Some of the world’s finest wines are made in South Africa, and many restaurants have extensive wine lists comprising delicious local produce. They also often allow diners to bring in their own alcohol; some charge corkage fees, but others do not. Supermarkets and liquor stores usually have wide selections at much lower prices. For those looking for something out of the ordinary, excellent options are available at the plethora of wineries and cellar doors, frequently at bargain prices.
Viewing wildlife on a budget
South Africa National (SAN) Parks is responsible for administering the country’s national parks, from the legendary Kruger to Boulders Beach, home to a colony of African penguins. These attractions all cost money; some have small conservation fees, but others charge much higher amounts. Wildlife parks such as Kruger, Addo, and Kgalagadi charge a daily conservation fee of 304 Rand (US$20 – 25), which allows an overnight stay.
For those planning to travel the country and visit even a few national parks, particularly for multiple days at a time, a Wild Card is a great option. Costing 3,455 Rand (US$270), a Wild Card allows unlimited access to SAN Parks sites for two people; this allows visitors to enter wildlife areas without concrete plans for leaving, with the flexibility to spend time animal spotting without worrying about the cost. Wild Cards can be purchased at the gate of SAN Parks; the card itself is not provided but the receipt is sufficient proof of purchase. For those with less time to spend, maximize the conservation fee by arriving for opening time, spending the night, then leaving as the gates are closing the following days, effectively gaining two days’ viewing for a single fee payment.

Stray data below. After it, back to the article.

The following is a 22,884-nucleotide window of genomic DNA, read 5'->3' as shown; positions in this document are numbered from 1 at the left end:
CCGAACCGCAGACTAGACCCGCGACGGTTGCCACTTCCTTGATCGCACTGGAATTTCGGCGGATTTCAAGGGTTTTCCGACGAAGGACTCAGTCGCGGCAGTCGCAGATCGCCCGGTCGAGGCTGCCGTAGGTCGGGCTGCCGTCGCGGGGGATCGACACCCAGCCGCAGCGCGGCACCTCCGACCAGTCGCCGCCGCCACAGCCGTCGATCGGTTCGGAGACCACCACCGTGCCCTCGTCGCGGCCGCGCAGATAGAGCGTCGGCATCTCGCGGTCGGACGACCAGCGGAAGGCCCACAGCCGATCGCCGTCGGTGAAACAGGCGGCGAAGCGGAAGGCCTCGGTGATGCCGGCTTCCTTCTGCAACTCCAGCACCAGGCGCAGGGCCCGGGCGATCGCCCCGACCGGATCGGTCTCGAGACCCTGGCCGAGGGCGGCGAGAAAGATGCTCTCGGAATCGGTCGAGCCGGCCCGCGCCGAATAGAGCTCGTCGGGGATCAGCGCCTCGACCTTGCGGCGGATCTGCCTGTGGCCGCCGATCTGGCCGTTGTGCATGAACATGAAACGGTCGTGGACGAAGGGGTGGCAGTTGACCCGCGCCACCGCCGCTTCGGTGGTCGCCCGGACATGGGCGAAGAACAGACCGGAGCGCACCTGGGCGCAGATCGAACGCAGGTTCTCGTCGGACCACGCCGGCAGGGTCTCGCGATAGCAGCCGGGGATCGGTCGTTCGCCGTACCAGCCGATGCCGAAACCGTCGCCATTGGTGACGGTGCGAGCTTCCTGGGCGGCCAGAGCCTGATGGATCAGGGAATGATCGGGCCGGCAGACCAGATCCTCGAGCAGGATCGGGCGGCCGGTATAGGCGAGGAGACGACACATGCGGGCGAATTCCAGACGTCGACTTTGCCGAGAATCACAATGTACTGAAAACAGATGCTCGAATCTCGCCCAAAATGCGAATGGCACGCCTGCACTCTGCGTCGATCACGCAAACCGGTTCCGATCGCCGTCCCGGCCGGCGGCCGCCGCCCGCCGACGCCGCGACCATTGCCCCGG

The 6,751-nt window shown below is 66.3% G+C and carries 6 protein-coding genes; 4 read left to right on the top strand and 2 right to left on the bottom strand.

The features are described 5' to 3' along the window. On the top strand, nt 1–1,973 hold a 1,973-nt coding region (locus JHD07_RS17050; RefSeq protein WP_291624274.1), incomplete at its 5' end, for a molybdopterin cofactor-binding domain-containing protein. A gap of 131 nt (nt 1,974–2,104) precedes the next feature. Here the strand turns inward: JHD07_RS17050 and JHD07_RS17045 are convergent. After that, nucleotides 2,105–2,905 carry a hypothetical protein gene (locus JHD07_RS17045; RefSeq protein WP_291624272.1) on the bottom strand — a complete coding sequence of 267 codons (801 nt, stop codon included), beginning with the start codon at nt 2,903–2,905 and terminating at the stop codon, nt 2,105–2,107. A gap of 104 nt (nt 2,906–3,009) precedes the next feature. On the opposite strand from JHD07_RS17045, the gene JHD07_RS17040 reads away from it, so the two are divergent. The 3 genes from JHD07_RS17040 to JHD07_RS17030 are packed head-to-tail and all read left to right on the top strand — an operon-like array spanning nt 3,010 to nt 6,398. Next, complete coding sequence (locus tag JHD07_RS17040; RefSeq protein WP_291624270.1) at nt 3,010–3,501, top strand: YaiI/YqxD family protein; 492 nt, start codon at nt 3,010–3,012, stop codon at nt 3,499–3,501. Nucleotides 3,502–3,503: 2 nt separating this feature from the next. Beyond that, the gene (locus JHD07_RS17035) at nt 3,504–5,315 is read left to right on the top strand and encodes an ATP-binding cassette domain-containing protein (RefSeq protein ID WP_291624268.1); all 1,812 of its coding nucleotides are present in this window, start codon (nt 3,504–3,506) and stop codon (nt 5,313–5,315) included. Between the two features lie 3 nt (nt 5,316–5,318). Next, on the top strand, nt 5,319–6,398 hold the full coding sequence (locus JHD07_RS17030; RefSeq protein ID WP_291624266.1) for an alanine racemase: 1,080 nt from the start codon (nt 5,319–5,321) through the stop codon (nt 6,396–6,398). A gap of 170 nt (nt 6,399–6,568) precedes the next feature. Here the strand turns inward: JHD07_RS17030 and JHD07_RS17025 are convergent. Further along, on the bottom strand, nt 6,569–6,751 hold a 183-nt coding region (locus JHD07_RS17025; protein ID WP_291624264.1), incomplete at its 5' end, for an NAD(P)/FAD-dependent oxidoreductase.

South Africa can be a pricey place to travel, and indeed much is aimed at wealthy tourists. But for those willing to explore their options and, at times, forego a few luxuries, budget travel can be a true adventure. What could be better than driving a tiny rental car through stunning landscapes searching for wildlife before grilling your own dinner as the sun sets? The smell of steak in the fresh air, red wine under a blanket of stars, and settling in for the night in your tent as the hyenas call outside.
Words by Ben Starkey. Photos by Layla Gilmour. Follow her on Instagram @Layla_Gilmour